A question has come up recently in Blender SE, remarking on the absence of blur due to depth of field in reflections in a spherical surface. This is a real-life effect.. can anyone come up with a nice explanation of it?

  • $\begingroup$ Because the virtual image is inside the sphere, not far behind it like for a plane mirror. $\endgroup$
    – user106
    Nov 25, 2019 at 17:29
  • $\begingroup$ @Rahul That's the one, for me.. you should make that an answer? $\endgroup$ Nov 25, 2019 at 19:22

2 Answers 2


There's no visible blur for the same reason you often don't see blur in very wide angle lenses: the circle of confusion is much smaller than a pixel. But it is still there. An extreme example of this is fisheye lenses.

If you had a camera with infinite resolution, such that you could zoom into the reflection on the ball, you would eventually see the blur. And it would be exactly the same blur as if you had aimed a flat mirror at the part of the scene you're looking at through the ball.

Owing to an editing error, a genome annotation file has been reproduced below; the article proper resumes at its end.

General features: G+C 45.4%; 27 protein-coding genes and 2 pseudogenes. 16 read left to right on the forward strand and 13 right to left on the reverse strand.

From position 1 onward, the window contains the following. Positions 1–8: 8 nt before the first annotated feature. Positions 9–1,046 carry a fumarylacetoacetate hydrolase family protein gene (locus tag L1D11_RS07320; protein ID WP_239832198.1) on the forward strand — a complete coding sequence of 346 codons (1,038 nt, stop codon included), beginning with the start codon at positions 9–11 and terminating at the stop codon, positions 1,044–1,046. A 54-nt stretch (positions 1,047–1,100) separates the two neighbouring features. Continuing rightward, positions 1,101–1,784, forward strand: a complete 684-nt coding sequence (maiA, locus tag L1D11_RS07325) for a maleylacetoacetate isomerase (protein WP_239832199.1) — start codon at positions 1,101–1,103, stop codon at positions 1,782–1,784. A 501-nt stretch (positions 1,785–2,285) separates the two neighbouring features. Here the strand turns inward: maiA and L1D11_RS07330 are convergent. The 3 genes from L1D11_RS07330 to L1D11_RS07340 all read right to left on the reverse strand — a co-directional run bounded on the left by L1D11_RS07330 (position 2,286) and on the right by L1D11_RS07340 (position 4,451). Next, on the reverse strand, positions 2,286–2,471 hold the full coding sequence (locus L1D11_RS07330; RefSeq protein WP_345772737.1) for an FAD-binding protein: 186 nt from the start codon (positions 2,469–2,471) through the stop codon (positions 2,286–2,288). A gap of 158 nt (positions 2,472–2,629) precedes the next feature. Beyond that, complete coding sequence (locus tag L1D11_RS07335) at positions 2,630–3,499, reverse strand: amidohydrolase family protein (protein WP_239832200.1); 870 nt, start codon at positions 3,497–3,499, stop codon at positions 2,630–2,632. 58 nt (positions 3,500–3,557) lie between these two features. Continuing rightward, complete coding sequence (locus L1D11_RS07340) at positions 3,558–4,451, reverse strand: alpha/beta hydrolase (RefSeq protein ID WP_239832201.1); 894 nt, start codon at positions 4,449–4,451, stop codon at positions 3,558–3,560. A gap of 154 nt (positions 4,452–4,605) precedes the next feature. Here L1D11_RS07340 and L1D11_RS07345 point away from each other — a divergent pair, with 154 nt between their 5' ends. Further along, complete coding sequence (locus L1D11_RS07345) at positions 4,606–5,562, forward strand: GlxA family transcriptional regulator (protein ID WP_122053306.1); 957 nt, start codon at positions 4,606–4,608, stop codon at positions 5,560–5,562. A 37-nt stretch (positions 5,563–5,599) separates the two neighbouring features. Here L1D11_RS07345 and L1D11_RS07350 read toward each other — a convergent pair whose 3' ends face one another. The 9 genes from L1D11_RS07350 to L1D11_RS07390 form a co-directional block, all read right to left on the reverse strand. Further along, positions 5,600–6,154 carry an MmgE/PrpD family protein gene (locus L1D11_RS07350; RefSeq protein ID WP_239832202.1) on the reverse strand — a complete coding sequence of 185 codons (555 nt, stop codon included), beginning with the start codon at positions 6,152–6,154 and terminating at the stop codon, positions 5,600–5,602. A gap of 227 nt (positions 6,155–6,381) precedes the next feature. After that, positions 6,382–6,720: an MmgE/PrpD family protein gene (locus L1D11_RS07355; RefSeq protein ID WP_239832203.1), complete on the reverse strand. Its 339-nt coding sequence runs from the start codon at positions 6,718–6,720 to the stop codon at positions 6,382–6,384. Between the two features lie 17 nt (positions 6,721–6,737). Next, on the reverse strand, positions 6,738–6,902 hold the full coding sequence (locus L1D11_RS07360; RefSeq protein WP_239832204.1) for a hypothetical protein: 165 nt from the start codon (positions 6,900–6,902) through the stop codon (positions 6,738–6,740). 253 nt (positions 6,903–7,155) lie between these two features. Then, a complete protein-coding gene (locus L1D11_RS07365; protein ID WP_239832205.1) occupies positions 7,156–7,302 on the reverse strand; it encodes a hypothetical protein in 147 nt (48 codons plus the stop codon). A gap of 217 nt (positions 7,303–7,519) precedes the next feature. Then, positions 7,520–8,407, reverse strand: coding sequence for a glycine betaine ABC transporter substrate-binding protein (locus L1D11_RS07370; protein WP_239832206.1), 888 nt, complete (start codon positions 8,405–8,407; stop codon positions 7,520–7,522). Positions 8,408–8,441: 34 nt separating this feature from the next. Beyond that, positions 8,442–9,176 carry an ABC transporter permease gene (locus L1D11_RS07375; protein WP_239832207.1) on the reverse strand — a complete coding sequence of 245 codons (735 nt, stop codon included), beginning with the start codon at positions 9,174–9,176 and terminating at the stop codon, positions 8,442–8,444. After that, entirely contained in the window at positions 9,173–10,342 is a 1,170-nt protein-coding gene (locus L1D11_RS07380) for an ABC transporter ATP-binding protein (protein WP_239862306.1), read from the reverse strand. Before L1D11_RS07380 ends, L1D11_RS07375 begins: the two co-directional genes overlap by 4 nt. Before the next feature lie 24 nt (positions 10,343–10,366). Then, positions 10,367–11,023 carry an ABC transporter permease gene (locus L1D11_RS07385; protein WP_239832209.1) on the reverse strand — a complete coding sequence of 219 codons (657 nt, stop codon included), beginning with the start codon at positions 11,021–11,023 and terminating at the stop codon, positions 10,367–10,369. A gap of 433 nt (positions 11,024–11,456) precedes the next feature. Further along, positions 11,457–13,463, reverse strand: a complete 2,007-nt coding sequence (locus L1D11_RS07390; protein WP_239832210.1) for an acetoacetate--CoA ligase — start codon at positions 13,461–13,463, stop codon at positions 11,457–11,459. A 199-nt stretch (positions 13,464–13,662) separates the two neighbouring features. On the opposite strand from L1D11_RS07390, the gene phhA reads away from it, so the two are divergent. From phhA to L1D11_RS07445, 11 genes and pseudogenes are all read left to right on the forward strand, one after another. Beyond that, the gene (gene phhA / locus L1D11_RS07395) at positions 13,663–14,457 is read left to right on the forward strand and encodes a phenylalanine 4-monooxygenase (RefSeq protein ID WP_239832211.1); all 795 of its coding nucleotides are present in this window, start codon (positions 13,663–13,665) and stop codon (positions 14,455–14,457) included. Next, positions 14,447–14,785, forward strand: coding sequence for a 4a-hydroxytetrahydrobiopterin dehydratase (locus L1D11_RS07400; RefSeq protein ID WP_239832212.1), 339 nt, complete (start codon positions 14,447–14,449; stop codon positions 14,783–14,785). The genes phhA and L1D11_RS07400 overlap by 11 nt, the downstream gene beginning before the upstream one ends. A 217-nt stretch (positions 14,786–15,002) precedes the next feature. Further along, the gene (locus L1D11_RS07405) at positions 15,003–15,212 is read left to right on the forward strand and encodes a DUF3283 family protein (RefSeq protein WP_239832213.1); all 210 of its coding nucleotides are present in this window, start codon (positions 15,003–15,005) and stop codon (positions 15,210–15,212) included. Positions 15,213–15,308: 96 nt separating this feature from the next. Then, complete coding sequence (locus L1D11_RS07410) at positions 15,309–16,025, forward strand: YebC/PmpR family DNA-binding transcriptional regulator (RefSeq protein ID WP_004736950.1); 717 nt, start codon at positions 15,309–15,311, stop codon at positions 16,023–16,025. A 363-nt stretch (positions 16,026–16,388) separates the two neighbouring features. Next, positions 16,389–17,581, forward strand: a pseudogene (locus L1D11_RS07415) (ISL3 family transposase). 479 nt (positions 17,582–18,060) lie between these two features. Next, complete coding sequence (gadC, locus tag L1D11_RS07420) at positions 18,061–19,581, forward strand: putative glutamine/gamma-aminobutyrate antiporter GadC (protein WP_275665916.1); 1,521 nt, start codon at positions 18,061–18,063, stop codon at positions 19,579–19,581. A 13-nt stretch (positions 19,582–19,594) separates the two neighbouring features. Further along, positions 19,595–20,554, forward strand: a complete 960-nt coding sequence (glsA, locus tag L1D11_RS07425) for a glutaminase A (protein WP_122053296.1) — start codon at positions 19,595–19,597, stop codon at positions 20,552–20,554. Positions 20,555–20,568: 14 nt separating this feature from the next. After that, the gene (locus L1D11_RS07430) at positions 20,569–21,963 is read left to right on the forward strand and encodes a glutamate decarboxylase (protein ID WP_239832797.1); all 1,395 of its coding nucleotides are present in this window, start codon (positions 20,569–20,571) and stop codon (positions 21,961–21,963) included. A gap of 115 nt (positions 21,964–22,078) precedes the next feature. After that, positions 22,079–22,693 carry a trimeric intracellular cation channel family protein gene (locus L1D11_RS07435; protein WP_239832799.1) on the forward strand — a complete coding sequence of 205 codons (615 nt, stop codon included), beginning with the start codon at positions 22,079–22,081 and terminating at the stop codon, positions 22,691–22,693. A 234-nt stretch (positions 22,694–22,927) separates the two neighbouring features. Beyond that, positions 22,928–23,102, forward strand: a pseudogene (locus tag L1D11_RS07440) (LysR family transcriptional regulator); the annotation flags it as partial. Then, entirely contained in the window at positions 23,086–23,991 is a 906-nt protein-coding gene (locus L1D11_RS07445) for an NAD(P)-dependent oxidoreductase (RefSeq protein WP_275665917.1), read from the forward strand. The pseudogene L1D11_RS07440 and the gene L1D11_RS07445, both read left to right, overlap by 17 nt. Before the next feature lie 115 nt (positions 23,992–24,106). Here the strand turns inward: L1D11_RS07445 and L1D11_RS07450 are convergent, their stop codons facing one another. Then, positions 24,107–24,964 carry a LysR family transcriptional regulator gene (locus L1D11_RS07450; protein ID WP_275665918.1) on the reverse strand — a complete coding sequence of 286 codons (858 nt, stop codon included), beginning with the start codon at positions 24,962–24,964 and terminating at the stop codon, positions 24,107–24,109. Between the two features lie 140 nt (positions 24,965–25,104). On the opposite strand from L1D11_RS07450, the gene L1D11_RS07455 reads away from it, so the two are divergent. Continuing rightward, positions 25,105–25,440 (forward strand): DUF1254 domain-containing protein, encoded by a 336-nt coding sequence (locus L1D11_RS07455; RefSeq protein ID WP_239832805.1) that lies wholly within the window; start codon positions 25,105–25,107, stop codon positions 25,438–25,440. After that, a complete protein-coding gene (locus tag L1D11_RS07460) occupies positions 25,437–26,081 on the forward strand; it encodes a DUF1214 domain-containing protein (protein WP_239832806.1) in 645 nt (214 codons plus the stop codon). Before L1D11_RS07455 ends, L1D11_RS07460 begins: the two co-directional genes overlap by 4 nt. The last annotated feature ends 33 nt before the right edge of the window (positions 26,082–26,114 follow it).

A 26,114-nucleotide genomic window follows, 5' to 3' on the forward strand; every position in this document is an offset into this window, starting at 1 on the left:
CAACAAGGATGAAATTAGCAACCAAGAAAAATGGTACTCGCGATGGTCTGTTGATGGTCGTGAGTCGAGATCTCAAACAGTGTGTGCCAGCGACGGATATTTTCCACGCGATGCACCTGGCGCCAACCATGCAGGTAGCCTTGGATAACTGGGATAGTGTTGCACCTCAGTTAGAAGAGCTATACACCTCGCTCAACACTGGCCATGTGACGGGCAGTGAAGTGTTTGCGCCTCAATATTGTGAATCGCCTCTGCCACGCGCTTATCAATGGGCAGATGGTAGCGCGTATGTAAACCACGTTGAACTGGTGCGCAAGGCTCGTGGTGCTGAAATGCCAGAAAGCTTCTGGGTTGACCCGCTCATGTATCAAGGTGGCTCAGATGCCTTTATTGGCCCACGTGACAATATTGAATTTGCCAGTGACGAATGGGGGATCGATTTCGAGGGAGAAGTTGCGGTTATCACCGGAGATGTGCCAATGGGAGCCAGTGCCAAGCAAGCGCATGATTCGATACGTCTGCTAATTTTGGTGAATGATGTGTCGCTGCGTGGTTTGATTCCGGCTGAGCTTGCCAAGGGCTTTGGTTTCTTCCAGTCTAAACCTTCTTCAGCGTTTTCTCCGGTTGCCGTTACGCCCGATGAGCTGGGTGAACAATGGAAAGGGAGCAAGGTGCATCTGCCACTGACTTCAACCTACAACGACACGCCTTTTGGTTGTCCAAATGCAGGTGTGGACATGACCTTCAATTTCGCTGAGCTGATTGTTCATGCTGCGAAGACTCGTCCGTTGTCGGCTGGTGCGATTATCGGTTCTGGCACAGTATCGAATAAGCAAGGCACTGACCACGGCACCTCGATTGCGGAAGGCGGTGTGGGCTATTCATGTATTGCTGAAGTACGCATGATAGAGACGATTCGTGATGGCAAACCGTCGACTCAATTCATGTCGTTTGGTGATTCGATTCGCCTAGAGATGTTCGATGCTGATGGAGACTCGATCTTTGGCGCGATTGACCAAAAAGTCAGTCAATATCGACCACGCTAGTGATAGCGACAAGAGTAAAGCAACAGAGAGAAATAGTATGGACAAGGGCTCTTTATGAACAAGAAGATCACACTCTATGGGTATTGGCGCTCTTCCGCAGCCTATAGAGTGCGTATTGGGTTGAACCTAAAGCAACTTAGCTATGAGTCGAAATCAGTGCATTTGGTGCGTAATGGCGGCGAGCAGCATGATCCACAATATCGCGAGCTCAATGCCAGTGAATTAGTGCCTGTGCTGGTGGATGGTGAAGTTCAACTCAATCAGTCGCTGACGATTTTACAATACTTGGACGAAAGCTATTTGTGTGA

Now, we don't have such a camera, but we have something even better: software! So I built this simple setup with two perfectly sharp checkered planes, a sphere and a camera with some depth of field:

scene setup

Rendering it with some depth of field at 512x512, you'd think the reflection in the sphere is perfectly sharp:

normal view

But here is a central crop of the exact same scene rendered at 8192x8192:

zoom into sphere

And we can see the exact same blur on the checker pattern. It's as simple as that: you don't see the blur because it's too small.

  • $\begingroup$ Wow.....you could be right... is this true? If you look at the example photo, the direct background seems a comparable size to the reflected background.. but it's hardly a definitive test! I'll try to persuade myself of it by your method before accepting. $\endgroup$ Nov 30, 2019 at 6:53
  • $\begingroup$ @RobinBetts it isn't the same size. Top: one balcony is about 1/3 the frame width. In the ball: you see a whole building (~6 balconies) in about the same width. Clearly not the same effective field of view. I think I could make a convincing example with a dSLR too. I just need to find a nice shiny ball. $\endgroup$
    – Olivier
    Nov 30, 2019 at 13:01
  • $\begingroup$ ..and I've just confirmed your result $\endgroup$ Nov 30, 2019 at 15:20

Because the ball doesn't "see" the world through an imperfect lens system, whereas your camera in that case does. If you were to introduce an imperfect visual system around it, with a resulting blurring point spread function, you will get a blurry reflection.


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